Salespeople aren’t the only employees who can and should use the power of words to their advantage. That’s a lesson Senior UX Designer Nick Breeser learned while conducting a recent A/B test at Peloton.
His team wanted to evaluate how requiring a payment method to start a free trial might affect the number of new users who sign up, and ultimately become customers, of the fitness platform. Their hypothesis? That the amount of converted sign-ups would negate the initial hurdle of getting users to enter their credit card information.
“The hypothesis proved to be correct but caused a sharper decrease in account creation than we would have liked to have seen,” Breeser said.
So they altered the copy to come across as less transactional and tried again. For example, Breeser and his colleagues changed the phrase “start 14-day trial” to “get started.”
This time, the drop in account creation disappeared.
“Overall, the series of tests resulted in a massive lift in our onboarding flow’s ability to convert prospective members to paid subscribers,” Breeser said.
While a small terminology change might have a wide-ranging impact, the onboarding flow shouldn’t cater to just one type of user. The more barriers to entry team members can eliminate off the bat, the easier the process will be to adjust –– and expand –– as necessary.
What are the key considerations when first building out a user onboarding flow?
We ask ourselves a few key questions before designing an onboarding experience. First off, what are we onboarding users for? We design onboarding experiences at Peloton for numerous reasons, including welcoming users to a new product and introducing them to what we offer on our digital platforms, such as iOS or TV. Depending on the use case of the onboarding, we set different goals.
For our Bike and Tread onboarding, we aim to create a seamless and efficient path through activating the device, getting accounts set up and connecting other services to the software to enhance the experience.
After establishing an onboarding flow, we think about the various types of users who may experience it. The person setting up the Bike may be the original purchaser, someone who received it as a gift or someone who got the Bike secondhand. We have several branching paths that tailor the experience to the user and what information they may have, such as a subscription key or an existing Peloton account. This flexibility allows us to make sure there is always a path forward, so the user can start working out as quickly as possible.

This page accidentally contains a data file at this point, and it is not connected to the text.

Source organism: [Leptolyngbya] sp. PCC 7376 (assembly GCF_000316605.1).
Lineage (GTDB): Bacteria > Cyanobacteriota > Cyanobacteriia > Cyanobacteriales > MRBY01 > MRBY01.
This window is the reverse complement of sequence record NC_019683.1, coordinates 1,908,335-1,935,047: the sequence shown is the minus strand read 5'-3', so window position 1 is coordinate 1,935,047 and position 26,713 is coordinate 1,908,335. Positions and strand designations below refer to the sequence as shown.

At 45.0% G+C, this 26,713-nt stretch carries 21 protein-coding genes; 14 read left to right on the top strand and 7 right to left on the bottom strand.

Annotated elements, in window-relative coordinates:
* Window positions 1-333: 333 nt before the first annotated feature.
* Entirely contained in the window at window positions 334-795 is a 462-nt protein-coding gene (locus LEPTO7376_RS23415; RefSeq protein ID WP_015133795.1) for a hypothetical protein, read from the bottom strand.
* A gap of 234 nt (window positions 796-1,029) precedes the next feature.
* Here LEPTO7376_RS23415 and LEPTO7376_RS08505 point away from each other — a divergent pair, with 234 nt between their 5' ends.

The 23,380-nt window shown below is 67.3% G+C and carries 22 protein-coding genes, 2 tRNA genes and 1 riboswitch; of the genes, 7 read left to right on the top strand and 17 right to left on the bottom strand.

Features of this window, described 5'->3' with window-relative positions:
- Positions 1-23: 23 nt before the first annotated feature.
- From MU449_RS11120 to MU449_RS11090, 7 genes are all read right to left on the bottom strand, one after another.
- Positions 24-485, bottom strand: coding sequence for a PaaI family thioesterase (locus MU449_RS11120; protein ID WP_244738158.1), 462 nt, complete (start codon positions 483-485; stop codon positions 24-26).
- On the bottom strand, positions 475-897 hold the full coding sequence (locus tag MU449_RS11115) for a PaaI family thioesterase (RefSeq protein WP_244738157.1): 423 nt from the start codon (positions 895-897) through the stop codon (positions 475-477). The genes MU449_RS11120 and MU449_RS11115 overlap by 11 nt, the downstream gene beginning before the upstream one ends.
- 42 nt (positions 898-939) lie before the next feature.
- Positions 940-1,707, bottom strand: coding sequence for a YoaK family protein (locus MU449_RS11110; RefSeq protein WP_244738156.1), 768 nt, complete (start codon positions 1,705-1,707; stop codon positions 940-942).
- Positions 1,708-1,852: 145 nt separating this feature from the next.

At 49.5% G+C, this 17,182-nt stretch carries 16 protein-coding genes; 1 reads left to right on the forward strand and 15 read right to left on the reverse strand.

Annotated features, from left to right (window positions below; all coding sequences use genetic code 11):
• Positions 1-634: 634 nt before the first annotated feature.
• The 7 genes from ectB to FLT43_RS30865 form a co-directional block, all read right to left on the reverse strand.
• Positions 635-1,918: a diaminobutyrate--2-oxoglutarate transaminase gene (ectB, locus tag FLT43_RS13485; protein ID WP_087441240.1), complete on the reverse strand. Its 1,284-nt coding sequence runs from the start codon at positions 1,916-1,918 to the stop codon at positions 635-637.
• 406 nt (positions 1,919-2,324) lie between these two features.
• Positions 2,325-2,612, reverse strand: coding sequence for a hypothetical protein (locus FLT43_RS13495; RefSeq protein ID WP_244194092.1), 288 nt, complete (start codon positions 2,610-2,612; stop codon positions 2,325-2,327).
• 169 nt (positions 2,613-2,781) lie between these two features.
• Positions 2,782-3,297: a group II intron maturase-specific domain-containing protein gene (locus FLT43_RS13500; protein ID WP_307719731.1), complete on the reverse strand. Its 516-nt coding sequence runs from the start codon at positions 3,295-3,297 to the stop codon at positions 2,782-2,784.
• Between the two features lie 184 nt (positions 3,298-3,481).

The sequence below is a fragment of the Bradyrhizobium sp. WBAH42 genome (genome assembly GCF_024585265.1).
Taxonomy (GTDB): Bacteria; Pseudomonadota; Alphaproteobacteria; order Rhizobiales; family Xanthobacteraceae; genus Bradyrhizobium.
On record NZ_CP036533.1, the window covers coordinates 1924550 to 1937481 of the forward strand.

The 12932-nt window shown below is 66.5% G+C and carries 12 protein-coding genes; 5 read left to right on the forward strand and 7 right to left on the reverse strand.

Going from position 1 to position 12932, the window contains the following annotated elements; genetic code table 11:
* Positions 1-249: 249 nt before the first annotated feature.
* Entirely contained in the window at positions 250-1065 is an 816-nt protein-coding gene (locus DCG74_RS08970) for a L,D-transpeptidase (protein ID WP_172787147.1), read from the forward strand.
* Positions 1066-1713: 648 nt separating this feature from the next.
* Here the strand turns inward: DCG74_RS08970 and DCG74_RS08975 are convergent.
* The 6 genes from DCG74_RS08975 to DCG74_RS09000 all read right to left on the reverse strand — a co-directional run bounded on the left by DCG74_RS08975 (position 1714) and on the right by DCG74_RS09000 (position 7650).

We ask ourselves a few key questions before designing an onboarding experience.’’
How do you continue to test and refine your user onboarding flow over time?
There are three ways we evaluate the effectiveness of onboarding flows at Peloton. First off, we have a vibrant and vocal member community. Whenever we launch new features or make changes to one of our experiences, our social platforms light up with chatter and feedback. This is a great source of candid feedback and discourse around the experiences we design as well as an excellent starting point when analyzing how successful we were in onboarding users to changes we made. If we see many users confused about how an element of the experience works, that usually means we can improve the onboarding process for that feature.
Second, we rely on analytics. We can track how many members are skipping onboarding steps rather than engaging with them to see how valuable each step is. For example, we are able to track the number of new connections made between members when they connect their Peloton account to Facebook. As our member community grows, we see an acceleration in the number of friends found when a user connects to Facebook in the onboarding experience.
Lastly, to understand more nuanced areas of refinement, we rely on our user research team to conduct interviews or surveys with our members to get both qualitative and quantitative feedback on our designs.
Share an example of a change you've made to your user onboarding flow that had a major impact.
We recently altered how we approach acquiring new members on iPhones and iPads. For this change, we ran a series of A/B tests to evaluate the impact of requiring payment to start a free trial versus allowing members to start a free trial without attaching any form of payment to their account. The test monitored rates of onboarding completion, account creation, free trials started and final conversion into a paid subscription.
The underlying hypothesis was that by requiring a payment method to start a free trial, we would have fewer prospects starting the free trial but an overall higher conversion rate. The hypothesis proved to be correct but caused a sharper decrease in account creation than we would have liked to have seen. To combat this decrease, we ran an additional A/B test on the onboarding flow. We altered the copy on calls to action to less transactional terms. For example, we changed the phrase “start 14-day trial” to “get started.”
This follow-up test erased the drop in account creation we were seeing. Overall, the series of tests resulted in a massive lift in our onboarding flow’s ability to convert prospective members to paid subscribers.